Mastering Engineer David Kutch Gets Dangerous in NYC
Grammy-Nominated Engineer Opens New Mastering Studio with Dangerous Music Equipment at its Center
Edmeston, NY — Grammy-Nominated mastering engineer David Kutch has opened The Mastering Palace, a new mastering studio in New York City. In only a few short months of opening, Kutch has already mastered a range of top artist releases from The Roots, Natasha Bedingfield, Erykah Badu, Estelle, to classic Al Green. At the core of his new studio setup are two key pieces of analog equipment: the Dangerous Master and the Dangerous Monitor. These Dangerous Music components allow Kutch to be assured of the quality of his analog signal path, where he spends most of his time bringing out the best in a piece of recorded music.
Over the past two decades, many mastering studios and engineers have become familiar with Dangerous Music through Chris Muth. Kutch explains his own connection, “The entire professional mastering community knows Chris Muth. I’m sorry – ‘Relies’ on Chris Muth. If your 1630 [tape] machine needed alignment you called Chris Muth. If your Neumann cutting lathe was acting up, you called Chris Muth. If you had a technical need where the equipment to complete a task did not exist yet, the first thing anyone did was call Chris Muth. Chris tweaked, repaired or invented mastering equipment better than anyone else, period! Dangerous Music and its products are far from being new players in the pro audio gear world. It has all been evolving in Chris’ brain and in mastering studios for over 20 years. He truly is a Mad Genius!”
Integrating Dangerous Music gear into his own studios has been an easy choice, according to Kutch, “While at Masterdisk [famed NY mastering studio] I had been using a Muth Audio Designs Mastering Console and Monitor box (the big black one). The gear never breaks down and is very transparent. When I moved to Sony Music Studios [former 54th Street headquarters] they built me a brand new mastering room. When they asked what type of Mastering console I wanted, the answer was a no-brainer: ‘Anything from Chris!’ — which by this point was the Dangerous Master because he was no longer making the ‘MAD’ console.”
In his new studio, The Mastering Palace, Kutch explains how he centers his outboard connections around Dangerous Music designs. “The Dangerous Master brings all of my analog processing gear together in one place. The stereo signal comes in, gets left and right adjustments if need be, then hits my 3 inserts. One of the things that most attracted me to the Dangerous Master is that there are only 3 inserts. More inserts equals more noise. In this scenario: LESS IS BETTER! At this stage I can insert any of my analog equalizers or compressors as needed. I can also insert an EQ or de-esser into the ‘S&M’ or Mid–Side circuit [of the Master] so I can process the mono and stereo program material independently, as well as increase or decrease the stereo width without messing with the phase. I’ve tried other devices that claim to do this but they do not even come close.”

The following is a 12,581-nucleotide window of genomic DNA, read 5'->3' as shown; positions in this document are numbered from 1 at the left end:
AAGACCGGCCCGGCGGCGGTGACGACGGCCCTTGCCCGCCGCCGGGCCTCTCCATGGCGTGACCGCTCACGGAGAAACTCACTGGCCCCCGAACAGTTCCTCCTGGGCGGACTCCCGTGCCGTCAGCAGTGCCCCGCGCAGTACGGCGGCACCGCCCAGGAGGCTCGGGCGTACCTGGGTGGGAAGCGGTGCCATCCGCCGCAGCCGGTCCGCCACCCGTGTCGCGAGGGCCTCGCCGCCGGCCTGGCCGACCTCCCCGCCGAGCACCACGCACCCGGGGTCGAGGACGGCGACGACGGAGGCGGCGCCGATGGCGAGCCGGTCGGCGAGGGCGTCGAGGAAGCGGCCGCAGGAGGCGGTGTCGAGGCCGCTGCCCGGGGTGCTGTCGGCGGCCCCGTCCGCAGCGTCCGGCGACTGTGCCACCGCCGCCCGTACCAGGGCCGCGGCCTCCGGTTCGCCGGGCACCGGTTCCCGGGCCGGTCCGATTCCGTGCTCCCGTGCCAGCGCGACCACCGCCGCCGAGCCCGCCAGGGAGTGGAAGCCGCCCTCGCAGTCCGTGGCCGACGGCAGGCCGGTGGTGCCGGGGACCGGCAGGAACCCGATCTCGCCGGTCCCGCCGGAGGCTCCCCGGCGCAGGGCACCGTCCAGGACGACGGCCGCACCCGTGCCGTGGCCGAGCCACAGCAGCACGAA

“My Dangerous Monitor lets me have control over speaker volume as well as listening to my different analog and digital signal inputs. The best feature is the onboard D-to-A converter. It switches from one AES input to another without any pops, glitches or latency — again, a rare feature. This way I can compare pre- and post- processing with the same D-to-A conversion on both sources,” added Kutch.
Asked of his experiences dealing with artists in his studio while mastering with Dangerous Music equipment, Kutch concludes, “I’ve had Erykah Badu here as well as Questlove from the The Roots. Besides having my system sound as good as it can, the gear just does not break down when the client is present. Since the Dangerous Music equipment is what ties my all of my gear together it has to work ALL the time. If it went down, the session would be dead. I’ve been using equipment designed by Chris [Muth] for 11 years and I’ve never had a piece break. It just works!”
In addition to the Dangerous Master and the Dangerous Monitor, Kutch of course has a host of other mastering equipment. For playback, The Mastering Palace studio is based around a Studer A820 half-inch analog tape machine and a Digidesign Pro Tools HD system. As an editor, Kutch uses Magix’s Sequoia DAW. Along with a host of boutique analog compressors, other key ingredients are his Prism Sound stereo converters and Maselec EQ, and for digital processing the TC Electronic System 6000. Critical listening depends on Kutch’s Focal Solo 6 monitors, and Legacy Focus monitors.
David Kutch Credits
Kutch began his career in recording with some of New York’s finest producers, ranging from Phil Ramone to Puff Daddy. In 1997 Kutch helped build the legendary Powers House of Sound Mastering Studios with Herb Powers Jr. There he worked on albums for Biggie, Puff Daddy, Lauryn Hill, Jill Scott, and Missy Elliot. In 2002, Kutch was nominated for a prestigious Grammy in the category of ‘Album of the Year’ for mastering Outkasts’ “Stankonia” LP that included the hits “Miss Jackson” and “So Fresh, So Clean.” Some of the tracks and albums Kutch mastered at his studio within the famed New York 54th Street Sony Mastering Studios, were for Kanye West, The Roots, Jamie Foxx, DMX, and Sarah McLaughlan. He has also completed DVD mastering for Rod Stewart, Angie Stone, Iron Maiden and Anthrax releases. Right before opening The Mastering Palace, Kutch spent the summer of 2007 mastering Alicia Keys’ “As I Am” album at her studio on Long Island, as well as other artists’ projects.
Contact David Kutch and The Mastering Palace at 1-(212) 665-2200 or visit the website at: http://www.themasteringpalace.com